Collie Langhaar

Collie Langhaar

The Collie Rough is instantly recognised as being the breed that was used in the Lassie films. The breed is a great all-rounder and makes a good working dog as well as a family pet and a loyal friend. Because of its gentle nature, the Collie Rough is often used as a guide dog for the blind.


The Collie Rough originated in Scotland and was primarily a working dog for several centuries. The early Collie Roughs were smaller and head broader heads than can be seen today and were used to herd cows and sheep as well as for water rescue. It is believed that the breed was named after a type of black faced sheep called a Colley. The Collie was mixed with the Borzoi in the 1800s and working dogs became separated from dogs that were breed as pets. The breed became popular as a pet in 1860 when Queen Victoria kept a number of Collies at Balmoral Castle. The first Collie was presented at a dog show in the same year and the Collie Rough was recognised by the American Kennel Club in 1885.

Body Type

This large, strong and lean breed has a flat top of the skull and arched eyebrows. The wedge-shaped head features a rounded muzzle, which tapers to the back of the nose and features a slight stop. The eyes are medium-sized and almond shaped and although they are usually dark, in some cases the eyes may be blue or one eye may be dark and the other blue. The tail is just slightly shorter than the body and features an upward twist. The rough coat is long and forms a mane around the chest and neck and can come in a range of colours including white and sable, black, tan and white and blue merle.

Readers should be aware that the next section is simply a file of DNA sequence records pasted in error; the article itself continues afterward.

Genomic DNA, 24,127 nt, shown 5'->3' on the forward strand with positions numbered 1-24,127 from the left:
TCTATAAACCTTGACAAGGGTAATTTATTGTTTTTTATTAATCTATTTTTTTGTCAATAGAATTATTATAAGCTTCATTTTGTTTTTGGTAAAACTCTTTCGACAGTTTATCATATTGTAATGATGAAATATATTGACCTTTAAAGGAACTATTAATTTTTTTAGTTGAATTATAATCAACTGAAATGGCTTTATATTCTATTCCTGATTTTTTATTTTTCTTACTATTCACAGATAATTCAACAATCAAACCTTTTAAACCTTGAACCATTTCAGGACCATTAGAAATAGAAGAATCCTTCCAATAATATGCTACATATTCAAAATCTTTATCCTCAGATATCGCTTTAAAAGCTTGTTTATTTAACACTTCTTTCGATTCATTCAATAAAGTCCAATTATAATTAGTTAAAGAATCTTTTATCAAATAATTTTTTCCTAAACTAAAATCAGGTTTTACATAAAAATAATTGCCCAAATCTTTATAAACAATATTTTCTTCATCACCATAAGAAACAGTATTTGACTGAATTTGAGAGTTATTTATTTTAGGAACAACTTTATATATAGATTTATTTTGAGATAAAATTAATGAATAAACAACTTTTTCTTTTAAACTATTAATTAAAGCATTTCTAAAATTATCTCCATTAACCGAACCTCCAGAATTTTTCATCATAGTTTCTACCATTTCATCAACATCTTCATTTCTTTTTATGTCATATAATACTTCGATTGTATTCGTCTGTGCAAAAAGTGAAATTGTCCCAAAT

The Collie Rough is an extremely intelligent and loyal breed and is easy to train. The breed gets also with other animals including other dogs and makes a great family pet. Because the Collie Rough was originally a herder it may try to herd humans and especially children if not kept in check. With careful training the Collie Rough takes well to new people and although the breed has the tendency to be protective, its sensitive and gentle nature means that it can easily be won over if it is shown affection.

Associated Health Problems

Although the Collie Rough is generally a very healthy breed, some dogs are prone to eye defects, PRA and hip problems that can lead to arthritis and lameness if not addressed. The Collie Rough is sensitive to the sun and sunblock should be put on its nose in the summer months.

Living Conditions

The Collie Rough is fairly inactive indoors and although it can live inside comfortably, it needs plenty of exercise during the day including a garden to run around in. it is important to remember that the Collie Rough is sensitive to the heat and during warm weather it needs to be provided with fresh water and lots of shade.

Exercise and Care

The Collie Rough needs a long walk each day and plenty of opportunities to play games. Weekly brushing is needed to keep the breed’s stiff coat in good condition, although care should be taken during the two times each year when the dense and soft undercoat is being shed.

Breed Stats

Height of males: 61-66cms
Height of females: 56-61cms
Weight of males: 27-34kg
Weight of females: 23-29kg
Life expectancy: 14-16 years
Group: Herding, AKC Herding

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